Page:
Benefiting from a collective agreement
Last updated more than 5 years ago
A collective agreement is a contract which pertains to working conditions and relations. It establishes a legal framework which uniformly applies to employees in a specific business sector.
Any collective agreement which is applicable to the business must be mentioned in employees' employment contracts.
Furthermore, the employment contract cannot contain provisions that are less favourable to the employee than those in the collective agreement.
Who is concerned
This concerns employees with private-law status (formerly 'employees' and 'private workers'/'communal workers') whose employers have signed a collective agreement or are members of a professional employer organisation who have signed a collective agreement.
Accordingly, this excludes employees who have a different specific status, such as civil servants and government employees, apprentices and students/pupils working during school holidays.
How to proceed
Entering a collective agreement
A collective agreement may be entered by and between one or more trade union organisations which meet the legal conditions, and:
- one or more professional employer organisations;
- a specific business;
- a group or set of businesses whose production, activity or profession are of the same nature;
- a group or set of businesses which constitute an economic and social unit, if the parties entitled to sign a collective agreement decide to do so. An economic and social unit is defined as a set of entities with one or more elements which qualify them as not being independent and/or autonomous units, but rather having a concentration of managerial powers and identical or complementary activities, or a community of employees linked by identical, similar or complementary interests, and who have comparable social status. The existence of entities with distinct legal personalities or the existence of a franchise does not prevent them from being qualified as an economic and social unit.
The provisions of the collective agreement thus apply both to an employer having negotiated with a trade union and to an employer who is a member of a professional employer organisation which has negotiated with such a trade union.
Mandatory declaration of a collective agreement
Any collective agreement which conforms to the legal provisions may be declared mandatory. Thus, a simple collective agreement becomes compulsory for all employers and employees in the profession, activity, line or economic sector in question.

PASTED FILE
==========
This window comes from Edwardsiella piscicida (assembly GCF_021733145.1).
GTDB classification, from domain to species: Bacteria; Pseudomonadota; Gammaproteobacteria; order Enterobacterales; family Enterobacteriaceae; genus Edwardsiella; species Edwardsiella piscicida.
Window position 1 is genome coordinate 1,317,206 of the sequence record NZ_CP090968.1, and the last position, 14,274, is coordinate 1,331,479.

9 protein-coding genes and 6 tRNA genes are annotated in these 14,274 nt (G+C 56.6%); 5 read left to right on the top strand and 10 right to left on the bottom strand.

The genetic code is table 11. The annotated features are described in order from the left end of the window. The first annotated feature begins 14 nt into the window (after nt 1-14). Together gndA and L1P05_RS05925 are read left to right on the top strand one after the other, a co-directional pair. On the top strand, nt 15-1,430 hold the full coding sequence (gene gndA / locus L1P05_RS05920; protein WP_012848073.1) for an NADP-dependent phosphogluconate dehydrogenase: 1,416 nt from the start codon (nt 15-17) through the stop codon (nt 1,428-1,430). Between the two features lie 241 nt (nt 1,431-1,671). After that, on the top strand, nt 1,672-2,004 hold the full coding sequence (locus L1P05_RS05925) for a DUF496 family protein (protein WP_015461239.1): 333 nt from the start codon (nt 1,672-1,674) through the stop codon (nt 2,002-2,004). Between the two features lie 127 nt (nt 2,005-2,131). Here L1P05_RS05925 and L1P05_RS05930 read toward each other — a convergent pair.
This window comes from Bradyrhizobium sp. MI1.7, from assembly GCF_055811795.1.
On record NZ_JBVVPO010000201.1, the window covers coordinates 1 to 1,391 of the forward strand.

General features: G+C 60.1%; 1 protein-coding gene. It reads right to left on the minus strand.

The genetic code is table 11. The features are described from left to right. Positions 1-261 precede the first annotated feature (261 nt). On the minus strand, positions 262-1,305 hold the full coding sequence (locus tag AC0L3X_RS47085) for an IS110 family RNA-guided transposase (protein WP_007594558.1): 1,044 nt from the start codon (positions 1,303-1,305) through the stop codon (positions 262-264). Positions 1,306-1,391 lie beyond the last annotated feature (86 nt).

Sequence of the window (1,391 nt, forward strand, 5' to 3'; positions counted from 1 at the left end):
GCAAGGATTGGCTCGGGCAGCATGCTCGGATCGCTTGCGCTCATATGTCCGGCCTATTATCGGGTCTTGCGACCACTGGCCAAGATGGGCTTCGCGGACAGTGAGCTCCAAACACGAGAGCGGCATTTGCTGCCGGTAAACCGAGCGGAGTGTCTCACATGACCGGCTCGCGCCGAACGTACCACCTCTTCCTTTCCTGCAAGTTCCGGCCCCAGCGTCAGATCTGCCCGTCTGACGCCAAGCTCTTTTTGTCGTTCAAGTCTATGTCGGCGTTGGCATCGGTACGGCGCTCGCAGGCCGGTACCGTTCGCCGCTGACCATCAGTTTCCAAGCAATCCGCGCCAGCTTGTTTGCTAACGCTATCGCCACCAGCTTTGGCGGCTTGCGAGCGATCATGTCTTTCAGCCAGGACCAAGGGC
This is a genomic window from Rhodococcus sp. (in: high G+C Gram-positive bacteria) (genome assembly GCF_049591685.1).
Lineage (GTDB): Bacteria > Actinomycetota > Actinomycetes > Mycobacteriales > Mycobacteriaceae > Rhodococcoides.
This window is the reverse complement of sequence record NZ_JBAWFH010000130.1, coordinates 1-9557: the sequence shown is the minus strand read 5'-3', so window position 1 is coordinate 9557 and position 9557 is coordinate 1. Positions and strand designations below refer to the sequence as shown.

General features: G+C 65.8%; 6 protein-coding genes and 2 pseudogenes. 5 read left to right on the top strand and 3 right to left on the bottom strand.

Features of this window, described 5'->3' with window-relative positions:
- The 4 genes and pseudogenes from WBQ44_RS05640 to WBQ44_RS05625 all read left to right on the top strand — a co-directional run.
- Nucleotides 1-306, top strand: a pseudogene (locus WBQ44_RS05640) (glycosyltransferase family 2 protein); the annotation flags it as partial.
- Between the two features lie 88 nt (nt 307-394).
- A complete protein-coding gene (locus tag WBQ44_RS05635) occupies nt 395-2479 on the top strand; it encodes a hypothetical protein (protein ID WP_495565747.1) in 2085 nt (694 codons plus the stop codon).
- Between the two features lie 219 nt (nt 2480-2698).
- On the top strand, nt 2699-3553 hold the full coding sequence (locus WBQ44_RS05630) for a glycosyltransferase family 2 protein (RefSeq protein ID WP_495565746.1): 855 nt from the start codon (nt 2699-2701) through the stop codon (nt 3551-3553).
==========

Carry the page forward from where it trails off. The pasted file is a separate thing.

This mandatory declaration procedure is triggered upon request from a professional employer organisation in the sector concerned, or from a trade union with general national representation, or representation in a sector that is particularly important to the Luxembourg economy, which must then send the request to the Minister of Labour. The mandatory declaration is made in the form of a grand-ducal regulation published in the Official Journal (Mémorial).
Application of a collective agreement
By establishing a unique scheme for private/communal workers and private employees (salariés), the principle of uniqueness of the collective agreement (convention collective de travail - CCT) remains in effect; in other words, there is one CCT per business or per sector.
However, when the unique status was written into Luxembourg legislation, the intention was not for workers hitherto not covered by a collective agreement to automatically be included in the scope of such an agreement. Therefore, a transitional period was planned from 1 January 2009, when the act on unique status took effect, to 31 December 2013, during which it would still be possible for employees and workers to enter distinct collective agreements.
Consequently, social partners may decide to enter one collective agreement for workers and another for employees, or not to enter a collective agreement for either of the two categories of staff. Therefore, automatic inclusion of all employees who are not yet covered by a collective agreement is precluded.
All CCTs entered before 1 January 2009 remain in effect and unchanged.
If there is any issue about application of the CCT and its conditions, employees may contact the staff delegate for their business.
Provisions relating to the collective agreement
As of 1 January 2014, communal businesses and employers may only enter a single collective agreement for all of their employees.
However, the principle of the uniqueness of the collective agreement was relaxed by the act on unique status.
Thus, it is now possible, where there are objective reasons, for social partners to exclude management and support duties that are not directly linked to the business'/sector's main activity from certain provisions contained in the collective agreement, or to set out different conditions.
The provisions of the collective agreements for which it is possible to exclude management and support duties as indicated above, or to create exceptions, are as follows:
- the terms of hiring and firing employees, including the appropriate measures for welcoming and preparing them for the tasks they will perform;
- the duration of work and its organisation, overtime, and daily and weekly rest periods;
- public holidays;
- the applicable leave arrangement, including annual leave in particular;
- the remuneration system, as well as the components of salary by professional job category;
- additional pay for night work;
- premiums for difficult, dangerous and unsanitary work;
The aim here is to enable social partners to better take account of the peculiarities of certain sectors, businesses and roles within businesses.